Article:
And what of myself, he wondered?  I would have to be Iago – no one would be able to see me in any other role.  But I could not wear my heart on my sleeve for ’daws to peck at.  To act so simple-minded would be wholly out of character for Severus Snape.  I couldn’t even pretend to that degree of unguarded, ingenuousness.  Dark I am, of temperament.  Dark, serious, and secret …

And bored!  What’s next?  Ah yes!  Roll on the trip to Moraverh.


Aurora did not appear for meals on Sunday but Wilbert arrived in the Hall at dinnertime.

“Great game last night” he said.  “Ludo Bagman was superb.”

“Oh yes, the Quidditch international” Severus said wearily.  “We won, I take it.”

“Of course!”

“So you had an enjoyable time.”

“Of course!  Not only the match result – I went there with Aurora!”

Severus gave him a withering look.  “You’re wasting your efforts” he murmured.

“I don’t think so, old boy” Wilbert whispered back.

Severus was so incensed he didn’t speak to Wilbert throughout the rest of the meal.  He got a big surprise the following morning when Wilbert did not put in an appearance at breakfast time, but Aurora was sitting there all alone, waiting for the porridge to be served.  When he got to the table at eight o’clock the owls were arriving with their morning newspapers.  Aurora was yawning and pouring herself orange juice.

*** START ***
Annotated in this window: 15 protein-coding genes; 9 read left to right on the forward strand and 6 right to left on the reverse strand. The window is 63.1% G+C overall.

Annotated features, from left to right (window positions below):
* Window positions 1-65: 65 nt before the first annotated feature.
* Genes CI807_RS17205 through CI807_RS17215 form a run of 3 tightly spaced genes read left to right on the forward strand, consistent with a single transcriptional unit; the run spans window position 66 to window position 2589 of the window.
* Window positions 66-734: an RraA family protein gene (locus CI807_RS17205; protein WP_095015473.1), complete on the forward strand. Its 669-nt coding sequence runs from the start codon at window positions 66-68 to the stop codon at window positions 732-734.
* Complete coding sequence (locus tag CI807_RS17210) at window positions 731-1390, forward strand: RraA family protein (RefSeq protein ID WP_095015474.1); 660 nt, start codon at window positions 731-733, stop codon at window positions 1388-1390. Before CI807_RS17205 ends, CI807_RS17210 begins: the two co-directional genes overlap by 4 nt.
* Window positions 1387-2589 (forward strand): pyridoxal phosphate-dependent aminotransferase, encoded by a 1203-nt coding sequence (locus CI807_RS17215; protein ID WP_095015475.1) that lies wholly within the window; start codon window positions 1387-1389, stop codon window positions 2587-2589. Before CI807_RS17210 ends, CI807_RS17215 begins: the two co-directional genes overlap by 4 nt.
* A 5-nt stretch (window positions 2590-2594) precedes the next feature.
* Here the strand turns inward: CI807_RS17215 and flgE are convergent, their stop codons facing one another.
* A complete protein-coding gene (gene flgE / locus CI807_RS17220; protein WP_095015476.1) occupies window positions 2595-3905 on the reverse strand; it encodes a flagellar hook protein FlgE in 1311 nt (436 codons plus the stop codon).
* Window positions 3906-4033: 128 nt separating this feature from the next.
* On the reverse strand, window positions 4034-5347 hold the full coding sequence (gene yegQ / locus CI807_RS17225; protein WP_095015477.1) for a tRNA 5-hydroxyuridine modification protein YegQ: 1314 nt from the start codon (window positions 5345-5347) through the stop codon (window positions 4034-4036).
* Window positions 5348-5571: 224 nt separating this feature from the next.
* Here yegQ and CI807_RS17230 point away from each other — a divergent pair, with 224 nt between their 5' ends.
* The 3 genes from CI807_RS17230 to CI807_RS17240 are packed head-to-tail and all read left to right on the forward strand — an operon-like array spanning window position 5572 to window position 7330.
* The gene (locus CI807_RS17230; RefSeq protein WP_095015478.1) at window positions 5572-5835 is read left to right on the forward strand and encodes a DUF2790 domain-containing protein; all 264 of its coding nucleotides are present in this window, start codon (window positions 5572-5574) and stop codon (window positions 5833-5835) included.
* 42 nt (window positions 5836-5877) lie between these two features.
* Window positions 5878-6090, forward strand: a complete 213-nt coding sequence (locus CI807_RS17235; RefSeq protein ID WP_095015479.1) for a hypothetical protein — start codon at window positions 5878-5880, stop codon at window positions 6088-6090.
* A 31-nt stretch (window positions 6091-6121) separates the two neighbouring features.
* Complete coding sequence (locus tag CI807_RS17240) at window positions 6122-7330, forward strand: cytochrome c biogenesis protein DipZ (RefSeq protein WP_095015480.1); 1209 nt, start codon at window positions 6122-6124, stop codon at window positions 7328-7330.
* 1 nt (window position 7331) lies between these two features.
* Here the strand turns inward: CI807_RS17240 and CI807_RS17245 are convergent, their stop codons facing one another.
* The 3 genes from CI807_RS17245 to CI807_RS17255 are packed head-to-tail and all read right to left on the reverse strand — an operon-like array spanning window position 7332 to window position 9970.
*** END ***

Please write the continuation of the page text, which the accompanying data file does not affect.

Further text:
“I’m beginning to think that you and Wilbert are one and the same person” he said as he slid into Wilbert’s seat.  “When he’s here, you are not, and vice-versa.  Or you’re like the two little people in the weather house – you’re here now, so today must be set fair.  Yes, actually I think that’s right, Aurora – it’s much sunnier seeing you than seeing Wilbert.”

She laughed.  “We don’t plan it so” she insisted.  “Willy took me to the Saturday evening match.  I was tired yesterday and took my meals in my room.”

“And Wilbert?”

“I think he’s off to London today.”  She shook out her Daily Prophet.  “Oh my goodness!” she exclaimed.

Severus flipped over his own copy and took a look at the front page.  The top story was the trial of the Lestranges and Bartemius Crouch Junior.  It was not what Severus wanted to see.  He gave Aurora a desperate look and she read his mind.

Cornwall today, then” she whispered.  “Soon as we can after breakfast.  Agreed?”

Severus gave a grateful smile – he had never been happier to get out of Hogwarts.  He finished his meal in record time and met her by the oak front doors shortly after nine.

“Side-along Apparition suit you?” she asked, extending a strong right arm towards him.  “I’m sure you won’t miss an opportunity to get your hands on me.  Cling on tightly, we’re going a vairy long way!  And you can try getting back on your own.”

It was a long way!  They Apparated onto a stretch of rocky coastline which would have been beautiful if it hadn’t been buffeted by a force nine squally gale.  On the rocks below them the sea boiled and churned, whipping them with spray.

“Is that a whirlpool down there?” Severus yelled, trying to make himself heard above the gale.

“Yes!” Aurora called back.  “Don’t fall down.”

Second by second they were getting soaked.  Severus flipped his hood over his hair.

Water was trickling into Aurora’s eyes as she drew her finger in a circular channel in the granite rock face, muttering something that sounded like ‘may the blood run pure like the gold of Moraverh’.